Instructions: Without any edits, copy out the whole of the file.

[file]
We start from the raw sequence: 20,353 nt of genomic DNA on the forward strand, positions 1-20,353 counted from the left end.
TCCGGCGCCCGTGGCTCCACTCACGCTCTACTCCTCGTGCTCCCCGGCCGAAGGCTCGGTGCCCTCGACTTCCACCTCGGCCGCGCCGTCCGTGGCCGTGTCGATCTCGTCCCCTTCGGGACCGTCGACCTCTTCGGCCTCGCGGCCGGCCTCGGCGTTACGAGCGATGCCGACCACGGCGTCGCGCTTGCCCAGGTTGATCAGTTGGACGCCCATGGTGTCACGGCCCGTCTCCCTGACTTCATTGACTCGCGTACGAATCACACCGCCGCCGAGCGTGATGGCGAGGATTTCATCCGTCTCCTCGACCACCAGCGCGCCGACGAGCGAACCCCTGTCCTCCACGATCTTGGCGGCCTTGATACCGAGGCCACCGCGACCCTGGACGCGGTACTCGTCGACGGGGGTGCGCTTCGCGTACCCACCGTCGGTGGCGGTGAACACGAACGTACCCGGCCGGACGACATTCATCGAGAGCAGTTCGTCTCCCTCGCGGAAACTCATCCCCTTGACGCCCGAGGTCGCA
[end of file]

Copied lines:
We start from the raw sequence: 20,353 nt of genomic DNA on the forward strand, positions 1-20,353 counted from the left end.
TCCGGCGCCCGTGGCTCCACTCACGCTCTACTCCTCGTGCTCCCCGGCCGAAGGCTCGGTGCCCTCGACTTCCACCTCGGCCGCGCCGTCCGTGGCCGTGTCGATCTCGTCCCCTTCGGGACCGTCGACCTCTTCGGCCTCGCGGCCGGCCTCGGCGTTACGAGCGATGCCGACCACGGCGTCGCGCTTGCCCAGGTTGATCAGTTGGACGCCCATGGTGTCACGGCCCGTCTCCCTGACTTCATTGACTCGCGTACGAATCACACCGCCGCCGAGCGTGATGGCGAGGATTTCATCCGTCTCCTCGACCACCAGCGCGCCGACGAGCGAACCCCTGTCCTCCACGATCTTGGCGGCCTTGATACCGAGGCCACCGCGACCCTGGACGCGGTACTCGTCGACGGGGGTGCGCTTCGCGTACCCACCGTCGGTGGCGGTGAACACGAACGTACCCGGCCGGACGACATTCATCGAGAGCAGTTCGTCTCCCTCGCGGAAACTCATCCCCTTGACGCCCGAGGTCGCA